Now I just ask them to commit first and/or make sure they've not got a big bulk of things that will conflict before hand. Sometimes conflicts can be a a bit ambiguous when 2 people are working on the same part of code.
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Re: Coding: Fleeting Thoughts

Postby lulzfish » Thu Mar 11, 2010 2:49 am UTC

elminster wrote:I had someone overwrite a good portion of my 4 hours of continuous coding before, because he saw svn conflicts and thought it was too confusing, so just overwrote it all. In the process managing to undo several critical fixes that I had done. Later on we had people complaining about it and I was just like... *sigh*.
Now I just ask them to commit first and/or make sure they've not got a big bulk of things that will conflict before hand. Sometimes conflicts can be a a bit ambiguous when 2 people are working on the same part of code.

I've had a lot of times in git where I just said to myself, "I have no fucking clue... I'm starting over".
Appending to my "list of ways that my 4-year CS curriculum has left me disappoint:"
"Did not learn the first thing about source control / versioning"

I tried to learn git on my own, but I can't commit to reading the manuals, so I just commit things periodically and hope I don't do anything fancy enough to accidentally break something.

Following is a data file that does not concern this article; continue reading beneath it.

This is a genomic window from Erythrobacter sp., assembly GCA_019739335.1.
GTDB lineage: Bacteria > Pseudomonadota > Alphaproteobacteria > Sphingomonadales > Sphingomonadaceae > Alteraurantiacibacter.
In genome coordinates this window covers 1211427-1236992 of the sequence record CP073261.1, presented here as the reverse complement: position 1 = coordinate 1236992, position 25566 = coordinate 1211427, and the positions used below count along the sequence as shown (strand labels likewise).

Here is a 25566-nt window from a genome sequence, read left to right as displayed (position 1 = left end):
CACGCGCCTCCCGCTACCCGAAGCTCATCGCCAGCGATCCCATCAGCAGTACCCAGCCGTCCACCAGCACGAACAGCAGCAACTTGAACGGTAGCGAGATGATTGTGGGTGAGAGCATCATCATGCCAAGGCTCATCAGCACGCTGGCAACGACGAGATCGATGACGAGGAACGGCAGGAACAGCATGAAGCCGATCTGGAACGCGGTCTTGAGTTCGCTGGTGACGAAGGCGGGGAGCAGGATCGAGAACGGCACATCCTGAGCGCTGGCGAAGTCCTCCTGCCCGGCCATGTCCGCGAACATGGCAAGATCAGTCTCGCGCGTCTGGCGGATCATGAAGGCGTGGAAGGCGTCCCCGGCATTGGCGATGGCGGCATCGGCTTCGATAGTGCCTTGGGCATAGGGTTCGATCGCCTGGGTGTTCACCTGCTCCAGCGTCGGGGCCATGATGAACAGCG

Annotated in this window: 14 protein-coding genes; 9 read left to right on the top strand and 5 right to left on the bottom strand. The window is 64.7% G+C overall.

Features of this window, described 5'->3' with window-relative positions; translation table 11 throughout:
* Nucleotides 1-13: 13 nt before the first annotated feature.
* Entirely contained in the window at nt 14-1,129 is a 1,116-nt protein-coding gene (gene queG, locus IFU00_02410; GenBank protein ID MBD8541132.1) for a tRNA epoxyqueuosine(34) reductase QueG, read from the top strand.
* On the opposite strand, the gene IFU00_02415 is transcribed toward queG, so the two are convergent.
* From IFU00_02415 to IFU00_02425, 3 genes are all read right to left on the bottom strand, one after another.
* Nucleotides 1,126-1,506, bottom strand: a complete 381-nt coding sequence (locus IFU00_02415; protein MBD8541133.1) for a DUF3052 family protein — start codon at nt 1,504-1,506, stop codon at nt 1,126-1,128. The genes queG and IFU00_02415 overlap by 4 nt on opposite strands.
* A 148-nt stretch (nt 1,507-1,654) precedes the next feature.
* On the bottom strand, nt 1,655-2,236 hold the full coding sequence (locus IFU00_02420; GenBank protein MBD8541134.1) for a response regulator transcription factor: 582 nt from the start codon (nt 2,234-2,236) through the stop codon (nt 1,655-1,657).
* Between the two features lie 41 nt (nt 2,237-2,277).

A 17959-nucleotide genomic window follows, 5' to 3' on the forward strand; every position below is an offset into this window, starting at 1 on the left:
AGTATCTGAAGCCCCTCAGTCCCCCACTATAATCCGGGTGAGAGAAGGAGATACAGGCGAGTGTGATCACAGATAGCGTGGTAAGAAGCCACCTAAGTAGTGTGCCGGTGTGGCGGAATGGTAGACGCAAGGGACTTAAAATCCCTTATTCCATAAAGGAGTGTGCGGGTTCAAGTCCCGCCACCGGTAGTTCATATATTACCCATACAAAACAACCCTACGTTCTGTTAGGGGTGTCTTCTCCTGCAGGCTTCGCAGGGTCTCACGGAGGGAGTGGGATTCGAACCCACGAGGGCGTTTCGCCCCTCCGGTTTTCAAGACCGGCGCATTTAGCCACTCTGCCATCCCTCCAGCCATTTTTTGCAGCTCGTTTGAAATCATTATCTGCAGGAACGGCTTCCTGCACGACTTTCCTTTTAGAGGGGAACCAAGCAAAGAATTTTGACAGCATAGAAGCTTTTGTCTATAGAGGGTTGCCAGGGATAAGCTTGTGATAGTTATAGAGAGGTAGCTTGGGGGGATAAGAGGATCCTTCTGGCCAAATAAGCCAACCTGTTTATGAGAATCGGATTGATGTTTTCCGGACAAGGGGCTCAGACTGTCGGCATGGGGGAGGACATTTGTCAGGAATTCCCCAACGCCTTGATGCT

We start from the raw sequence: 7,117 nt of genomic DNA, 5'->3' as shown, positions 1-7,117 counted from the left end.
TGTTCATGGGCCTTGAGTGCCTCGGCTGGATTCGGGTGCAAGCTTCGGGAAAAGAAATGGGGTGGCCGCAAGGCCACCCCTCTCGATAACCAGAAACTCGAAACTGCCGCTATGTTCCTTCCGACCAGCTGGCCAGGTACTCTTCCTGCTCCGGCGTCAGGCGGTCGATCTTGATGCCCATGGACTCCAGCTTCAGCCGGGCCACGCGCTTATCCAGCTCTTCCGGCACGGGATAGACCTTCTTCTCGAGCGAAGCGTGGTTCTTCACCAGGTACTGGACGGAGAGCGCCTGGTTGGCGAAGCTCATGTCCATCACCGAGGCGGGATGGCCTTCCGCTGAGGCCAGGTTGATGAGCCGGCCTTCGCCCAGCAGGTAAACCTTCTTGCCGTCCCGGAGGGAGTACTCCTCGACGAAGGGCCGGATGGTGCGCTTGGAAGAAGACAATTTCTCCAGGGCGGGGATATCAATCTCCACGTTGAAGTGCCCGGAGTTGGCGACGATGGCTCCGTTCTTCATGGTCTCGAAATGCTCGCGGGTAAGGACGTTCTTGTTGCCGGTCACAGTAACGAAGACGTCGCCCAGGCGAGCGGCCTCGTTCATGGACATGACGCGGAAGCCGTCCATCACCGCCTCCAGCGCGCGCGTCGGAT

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Re: Coding: Fleeting Thoughts

Postby urobythos » Thu Mar 11, 2010 7:01 am UTC

counting on coding

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Re: Coding: Fleeting Thoughts

Postby You, sir, name? » Thu Mar 11, 2010 7:07 am UTC

urobythos wrote:counting on coding


find code/ | wc -l
I edit my posts a lot and sometimes the words wrong order words appear in sentences get messed up.

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Re: Coding: Fleeting Thoughts

Postby hotaru » Thu Mar 11, 2010 7:29 am UTC

hotaru wrote:

Code: Select all

collatz x | odd x     = 3 * x + 1
          | otherwise = x `div` 2

Code: Select all

collatz x = uncurry (!!) . first (:[3 * x + 1]) $ divMod x 2

for once i can use divMod and have code that's not a huge mess.

Code: Select all

factorial product enumFromTo 1
isPrime n 
factorial (1) `mod== 1

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Re: Coding: Fleeting Thoughts

Postby Moo » Thu Mar 11, 2010 7:52 am UTC

I'm starting a project for a mutual acquaintance and have NO idea what to charge, as I've only ever worked in the UK and not here in South Africa and haven't been back long enough to know what going rates are. Googling "web development cost (only pages from South Africa)" gets me as much variation as googling "hooker rates" would, I imagine. Sigh. Time to pull a figure out of the air and watch his face for signals.